How does undeliverable as addressed mail impact you as a sender or receiver?
Each year, about 6.8 billion mailpieces cannot be delivered as addressed for reasons such as people and businesses moving, illegible addresses, or deceased addressees. It is estimated that more than 40 million Americans change their addresses annually. However, not all moves are filed with the Postal Service, and some data suggest that up to half of those who move may not file the change. Depending on the mail class, undeliverable as addressed (UAA) mail may be forwarded, returned to sender, or treated as waste, at a cost of $1.5 billion in fiscal year 2013. Reducing UAA mail is important to the Postal Service and the mailing industry as they both face sizeable cost pressures and need to ensure the mail reaches its intended recipients. Over the years, the volume of UAA mail has declined.
What do you think are additional causes for UAA mail? How can they be mitigated?
How can the Postal Service get more people to report their change of address?
How can the Postal Service, Postal Inspection Service, and mailers collaboratively work to reduce UAA mail?
Have an opinion, experience, stake in this? Comment to the OIG, participate.
Offer a Full Service IMb enticement to encourage participation – get your permit fee waived under Mail Anywhere. When your customers fulfill the requirement, and expect the fees to be waived, fail to do the programming and/or administrative items to make it happen, and then advise your customers to monitor it themselves in the meantime, while you work on it.
Left shaking my head on a regular basis.
The Postal Newsgroup: Lack of Service Standard Change Information in Postal Service Area Mail Processing Feasibility Studies
USPS wants customers to know they may be paying too much for change of address (COA) services at non-postal websites.
Some sites charge as much as $40 to register new addresses. Others charge nominal fees upfront before tacking on hefty charges later, according to recent news reports.
Consumers often find the sites while searching for change of address information online. Some sites falsely claim to be affiliated with the Postal Service.
USPS has no relationships with non-postal sites that offer change of address services. COA requests made at Post Offices are available at no cost. There’s a $1.05 identity verification fee to process COA requests submitted online.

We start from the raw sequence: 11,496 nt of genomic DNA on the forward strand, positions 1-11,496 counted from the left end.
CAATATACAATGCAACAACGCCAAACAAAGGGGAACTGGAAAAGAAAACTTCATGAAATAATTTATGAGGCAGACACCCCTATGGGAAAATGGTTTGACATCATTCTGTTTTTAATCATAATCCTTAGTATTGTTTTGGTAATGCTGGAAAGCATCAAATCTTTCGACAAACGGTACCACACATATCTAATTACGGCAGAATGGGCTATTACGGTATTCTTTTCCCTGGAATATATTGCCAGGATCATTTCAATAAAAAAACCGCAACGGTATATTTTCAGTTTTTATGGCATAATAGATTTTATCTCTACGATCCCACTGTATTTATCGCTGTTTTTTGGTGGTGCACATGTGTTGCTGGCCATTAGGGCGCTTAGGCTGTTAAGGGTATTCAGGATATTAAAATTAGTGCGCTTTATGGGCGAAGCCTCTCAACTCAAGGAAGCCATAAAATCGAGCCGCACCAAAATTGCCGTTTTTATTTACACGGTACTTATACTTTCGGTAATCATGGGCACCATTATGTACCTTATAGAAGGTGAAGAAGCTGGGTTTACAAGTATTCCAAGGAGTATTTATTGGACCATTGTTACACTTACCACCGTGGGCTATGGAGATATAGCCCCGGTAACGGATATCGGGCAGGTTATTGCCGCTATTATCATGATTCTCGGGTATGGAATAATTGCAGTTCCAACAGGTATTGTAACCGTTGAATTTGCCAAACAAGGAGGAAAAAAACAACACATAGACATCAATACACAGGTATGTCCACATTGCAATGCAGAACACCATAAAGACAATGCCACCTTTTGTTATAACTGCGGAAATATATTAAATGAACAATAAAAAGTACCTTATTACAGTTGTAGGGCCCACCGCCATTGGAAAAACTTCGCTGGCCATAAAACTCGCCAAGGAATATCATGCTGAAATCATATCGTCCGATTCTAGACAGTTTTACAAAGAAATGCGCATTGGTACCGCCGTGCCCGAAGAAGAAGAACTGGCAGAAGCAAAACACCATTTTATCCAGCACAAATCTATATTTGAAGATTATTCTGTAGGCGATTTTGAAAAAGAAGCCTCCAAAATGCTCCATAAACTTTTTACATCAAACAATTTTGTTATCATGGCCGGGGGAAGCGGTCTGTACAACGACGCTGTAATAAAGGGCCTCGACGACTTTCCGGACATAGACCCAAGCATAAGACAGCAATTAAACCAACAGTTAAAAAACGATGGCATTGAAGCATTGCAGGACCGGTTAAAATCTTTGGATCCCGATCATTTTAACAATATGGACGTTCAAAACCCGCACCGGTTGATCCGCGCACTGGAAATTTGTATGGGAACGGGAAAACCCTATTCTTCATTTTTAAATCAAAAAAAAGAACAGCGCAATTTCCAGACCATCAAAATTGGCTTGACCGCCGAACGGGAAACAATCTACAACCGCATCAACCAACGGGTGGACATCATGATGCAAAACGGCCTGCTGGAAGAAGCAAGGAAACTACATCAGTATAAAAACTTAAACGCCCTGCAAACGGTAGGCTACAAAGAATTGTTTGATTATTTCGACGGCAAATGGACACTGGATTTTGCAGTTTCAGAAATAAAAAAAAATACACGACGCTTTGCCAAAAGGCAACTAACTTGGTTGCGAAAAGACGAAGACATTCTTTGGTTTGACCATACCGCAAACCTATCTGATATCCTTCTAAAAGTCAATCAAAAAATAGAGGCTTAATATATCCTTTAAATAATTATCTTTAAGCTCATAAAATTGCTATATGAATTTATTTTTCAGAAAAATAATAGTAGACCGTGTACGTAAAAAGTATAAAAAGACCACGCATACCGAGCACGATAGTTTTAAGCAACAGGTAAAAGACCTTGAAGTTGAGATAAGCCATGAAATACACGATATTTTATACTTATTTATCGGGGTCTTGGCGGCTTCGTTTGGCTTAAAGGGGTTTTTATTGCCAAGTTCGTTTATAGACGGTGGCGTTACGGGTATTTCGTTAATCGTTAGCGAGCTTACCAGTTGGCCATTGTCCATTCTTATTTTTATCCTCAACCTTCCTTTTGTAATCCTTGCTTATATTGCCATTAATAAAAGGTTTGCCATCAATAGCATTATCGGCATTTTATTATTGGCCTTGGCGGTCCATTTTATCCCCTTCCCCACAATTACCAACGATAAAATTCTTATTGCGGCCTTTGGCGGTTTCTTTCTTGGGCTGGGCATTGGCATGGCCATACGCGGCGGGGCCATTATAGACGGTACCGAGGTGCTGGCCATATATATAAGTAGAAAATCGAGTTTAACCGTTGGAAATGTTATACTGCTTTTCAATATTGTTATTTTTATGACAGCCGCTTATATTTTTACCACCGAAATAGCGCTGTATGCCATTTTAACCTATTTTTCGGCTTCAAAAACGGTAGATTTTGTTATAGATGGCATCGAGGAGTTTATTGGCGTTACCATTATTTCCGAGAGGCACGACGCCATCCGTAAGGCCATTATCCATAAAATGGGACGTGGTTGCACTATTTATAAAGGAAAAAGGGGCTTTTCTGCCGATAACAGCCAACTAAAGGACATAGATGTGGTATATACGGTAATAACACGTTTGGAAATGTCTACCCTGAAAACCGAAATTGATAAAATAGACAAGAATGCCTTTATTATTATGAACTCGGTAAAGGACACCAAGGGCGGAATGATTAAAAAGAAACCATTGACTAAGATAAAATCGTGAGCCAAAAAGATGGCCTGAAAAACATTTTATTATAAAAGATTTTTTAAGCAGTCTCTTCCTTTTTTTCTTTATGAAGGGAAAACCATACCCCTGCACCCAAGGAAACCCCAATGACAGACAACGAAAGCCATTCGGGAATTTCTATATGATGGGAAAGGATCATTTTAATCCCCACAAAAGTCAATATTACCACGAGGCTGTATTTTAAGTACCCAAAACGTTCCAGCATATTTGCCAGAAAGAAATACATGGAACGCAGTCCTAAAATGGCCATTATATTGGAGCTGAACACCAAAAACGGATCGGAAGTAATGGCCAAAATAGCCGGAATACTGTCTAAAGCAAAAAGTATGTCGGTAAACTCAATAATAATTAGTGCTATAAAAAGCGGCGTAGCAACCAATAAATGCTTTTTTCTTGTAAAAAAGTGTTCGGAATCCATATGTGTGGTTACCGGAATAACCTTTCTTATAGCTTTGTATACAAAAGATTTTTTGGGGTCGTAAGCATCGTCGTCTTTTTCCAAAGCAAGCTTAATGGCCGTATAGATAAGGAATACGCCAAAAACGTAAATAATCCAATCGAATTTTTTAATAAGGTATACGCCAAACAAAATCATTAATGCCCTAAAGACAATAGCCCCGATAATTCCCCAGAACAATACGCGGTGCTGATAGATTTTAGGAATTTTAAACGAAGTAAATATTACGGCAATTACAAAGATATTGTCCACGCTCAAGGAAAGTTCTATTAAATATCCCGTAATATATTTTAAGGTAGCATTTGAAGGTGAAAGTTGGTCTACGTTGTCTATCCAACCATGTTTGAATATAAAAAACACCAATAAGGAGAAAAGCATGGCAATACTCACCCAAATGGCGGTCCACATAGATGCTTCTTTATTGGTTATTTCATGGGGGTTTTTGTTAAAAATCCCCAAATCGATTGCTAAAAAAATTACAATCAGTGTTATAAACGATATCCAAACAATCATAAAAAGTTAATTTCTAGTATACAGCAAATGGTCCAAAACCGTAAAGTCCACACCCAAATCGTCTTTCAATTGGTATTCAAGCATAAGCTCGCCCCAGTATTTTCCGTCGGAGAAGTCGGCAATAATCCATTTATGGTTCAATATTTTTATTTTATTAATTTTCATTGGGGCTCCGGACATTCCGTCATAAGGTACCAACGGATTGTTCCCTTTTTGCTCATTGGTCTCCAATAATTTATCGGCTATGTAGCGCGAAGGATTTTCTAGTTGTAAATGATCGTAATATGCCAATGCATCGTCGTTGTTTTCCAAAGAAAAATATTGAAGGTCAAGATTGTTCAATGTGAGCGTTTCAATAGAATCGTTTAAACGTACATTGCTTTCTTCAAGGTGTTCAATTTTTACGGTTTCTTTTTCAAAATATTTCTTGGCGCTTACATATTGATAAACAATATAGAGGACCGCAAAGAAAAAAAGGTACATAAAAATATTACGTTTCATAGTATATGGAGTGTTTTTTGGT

Customers who used a non-postal site to submit a change of address request and request a refund should be referred to the business that operates the site.
‘This is our future’
National Recycling Operation
On the menu
Network to host annual training conference
Send us feedback
Keep an eye on this roadmap – because the road keeps a’ changing fast…Mail Entry Roadmap (PDF)
The most important section in this doc is becoming the updates section…currently on page 30.
Latest revision? Move Update assessments implementation date. Pushed out to July 2015.
Known Issues – Mailer Scorecard Reports
The Postal Service has been working with the mailing industry to validate the accuracy of the Mailer Scorecard Reports (Full-Service Electronic Verification, eInduction, Seamless Acceptance) to help identify system issues when they occur and to validate when those issues are corrected. We are continuing to work aggressively to address issues with the reports that are impacting a small percentage of mailings and specific mailing scenarios. The mailing industry is encouraged to start using the reports again beginning November 16, 2014.
The Mailer Scorecard – External Issues contains a listing of specific issues impacting the Mailer Scorecard reports for Full-Service, eInduction, and Seamless Acceptance, the scenarios in which they occur and the scheduled dates they will be fixed. A Read Me tab describing each column of the report is included in the first tab.
Can you imagine being directed to your bank or credit card or cell phone or cable company website, armed with a list of stuff that is broken (some of which you had found previously and reported to them), trying to muddle through difficult reports – made even more difficult because you can never be quite sure the data within is accurate, all for the privilege of paying additional, after the fact fees because you made a preparation mistake last month that you were not even aware of.
There are a great deal of really good USPS and mailing industry people spending their time working on this misguided effort rather than USPS focusing on reliable, predictable delivery and industry focused on growing the mail. They must feel like Sisiphus most days.
From the IMb Tracing Help Desk:
Attention IMb Tracing Customer
USPS Hardware Upgrade – Planned Outage: October 21st – October 23rd
Please be advised that a USPS planned outage is scheduled for Oct. 21st – Oct. 23rd, the planned outage will occur daily from 4:30AM CDT until 5:30AM CDT. During this time period, the transmission of any new IMb Tracing scan data to both the MTR website and via FTP transmissions will be interrupted. Upon completion of each outage period, any scan data that has processed during the outage will be available on the MTR website and any data that was scheduled to be transmitted to your FTP server, will be processed during your next scheduled transmission time.
We apologize for any inconvenience this may cause to your internal processes. If you have any questions or concerns, please feel free to contact our helpdesk for immediate assistance.
Comment: Lately I’m thinking that a more appropriate USPS motto should be “we apologize for the inconvenience”.
USPS-National Customer Support Center
IMb Tracing Customer Assistance